Of these infected people, 128,000 people are hospitalized and 3,000 will die. These illnesses and deaths are especially tragic because they are largely the fault of preventable food safety mistakes.
A foodborne illness outbreak occurs when two or more people get the same illness from the same contaminated source. When a foodborne illness outbreak is suspected, various food safety administrations step in to investigate and attempt to mitigate the spread of the outbreak.
Technology has vastly improved the ability to find, investigate, and the CDC provides an updated list of recent food outbreaks for consumer reference.
When so many foods are coming from the same sources, it is especially important to maintain vigilant temperature monitoring systems throughout the food supply chain.
A foodborne illness outbreak could bring massive financial consequences to your business in the form of lawsuits, fines, penalties, and even permanent closure of your business.
Although 820 million people suffer from hunger, 1/3rd of food produced globally is produced in mass amounts and unfortunately lost to waste. The United States wastes the most food per capita of any country, resulting in massive economic and environmental consequences.
A single restaurant can waste approximately 25,000 to 75,000 pounds of food annually. In addition to wasting countless hours of employee time, the restaurant sector throws away almost $850 million dollars worth of food each year.
To avoid this from occurring, ensure that, regardless of whether your food is being cooled, reheated, stored, or held, it is always maintained at the correct temperature. With proper temperature monitoring systems, you will reduce your food waste footprint and save money spent on perishable items.
85% of restaurant food safety and product loss issues involve temperature or time controls. Improper management of food temperature is simply a bad business strategy that financially costs both food industry professionals and their customers.
In the United States, the cost of food waste to consumer-facing businesses is $54.7 billion. Food industry professionals can create a more economically, environmentally, and socially sustainable restaurant culture through proper temperature monitoring systems.
There are various systems available to assist with food safety monitoring. The most efficient and comprehensive temperature monitoring system is Hazardous Analysis and Critical Control Points (HACCP) compliant.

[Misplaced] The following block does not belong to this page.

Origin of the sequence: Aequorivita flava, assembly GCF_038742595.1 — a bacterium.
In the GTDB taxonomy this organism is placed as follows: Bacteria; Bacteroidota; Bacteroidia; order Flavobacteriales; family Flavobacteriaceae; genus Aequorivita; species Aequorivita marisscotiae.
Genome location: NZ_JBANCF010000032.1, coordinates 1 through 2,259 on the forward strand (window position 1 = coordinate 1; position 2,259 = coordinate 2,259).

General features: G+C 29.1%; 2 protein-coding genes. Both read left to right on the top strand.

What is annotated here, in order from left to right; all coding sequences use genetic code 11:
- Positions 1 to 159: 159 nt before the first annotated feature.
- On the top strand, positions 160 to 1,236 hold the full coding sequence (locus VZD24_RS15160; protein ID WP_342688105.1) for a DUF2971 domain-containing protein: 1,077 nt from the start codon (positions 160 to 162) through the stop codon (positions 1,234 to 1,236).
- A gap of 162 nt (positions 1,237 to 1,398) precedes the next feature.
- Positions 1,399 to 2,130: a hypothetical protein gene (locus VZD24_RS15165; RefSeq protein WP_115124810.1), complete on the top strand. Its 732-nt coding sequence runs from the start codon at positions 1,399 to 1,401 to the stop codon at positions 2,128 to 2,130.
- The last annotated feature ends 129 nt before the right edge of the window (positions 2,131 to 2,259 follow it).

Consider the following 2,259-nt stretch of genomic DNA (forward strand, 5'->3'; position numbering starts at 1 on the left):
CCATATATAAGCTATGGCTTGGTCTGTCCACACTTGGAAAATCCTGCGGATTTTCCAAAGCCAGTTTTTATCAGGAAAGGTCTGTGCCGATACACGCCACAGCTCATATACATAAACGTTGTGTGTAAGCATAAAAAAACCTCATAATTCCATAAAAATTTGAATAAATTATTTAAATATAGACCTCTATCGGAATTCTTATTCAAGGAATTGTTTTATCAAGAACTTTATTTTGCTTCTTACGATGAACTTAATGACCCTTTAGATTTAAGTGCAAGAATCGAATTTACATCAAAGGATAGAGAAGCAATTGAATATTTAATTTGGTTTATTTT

HACCP represents substantial new regulatory compliance requirements that include unprecedented coverage of all stages of the food supply chain. Through careful regulatory compliance with all of the HACCP rules regarding monitoring, your restaurant would never have to toss food out as a result of a temperature mistake.
Temperature monitoring systems are comprehensive data loggers and temperature loggers that allow easier data acquisition, regulatory compliance, help to identify dangers and reduce the potential for human error by utilizing historical data.
There are many tools available to incorporate into food temperature monitoring systems, including remote temperature sensors and devices requiring internet connectivity. These systems, software, and tools provide product temperature monitoring throughout the entire transportation and delivery process.
Continuous monitoring of digital temperatures is essential for your business to provide the highest quality and safest products possible. Remote monitoring systems allow accurate time and temperature controls. In turn, food industry professionals can decrease foodborne illness outbreaks, food waste, and other improper monitoring consequences.
Shockingly, less than 5% of companies in the hospitality and restaurant industries use automated temperature sensors.
There are four key reasons to utilize digital temperature sensors for continuous temperature monitoring systems- food safety improvement, product loss reduction, human error reduction, and staff notification of equipment failure and downtime reduction.
Proper temperature monitoring systems are a pillar of food safety etiquette and necessary for preventing foodborne illness outbreaks and safety concerns. 24/7 sensors ensure that equipment is working properly through continuous monitoring of food temperatures.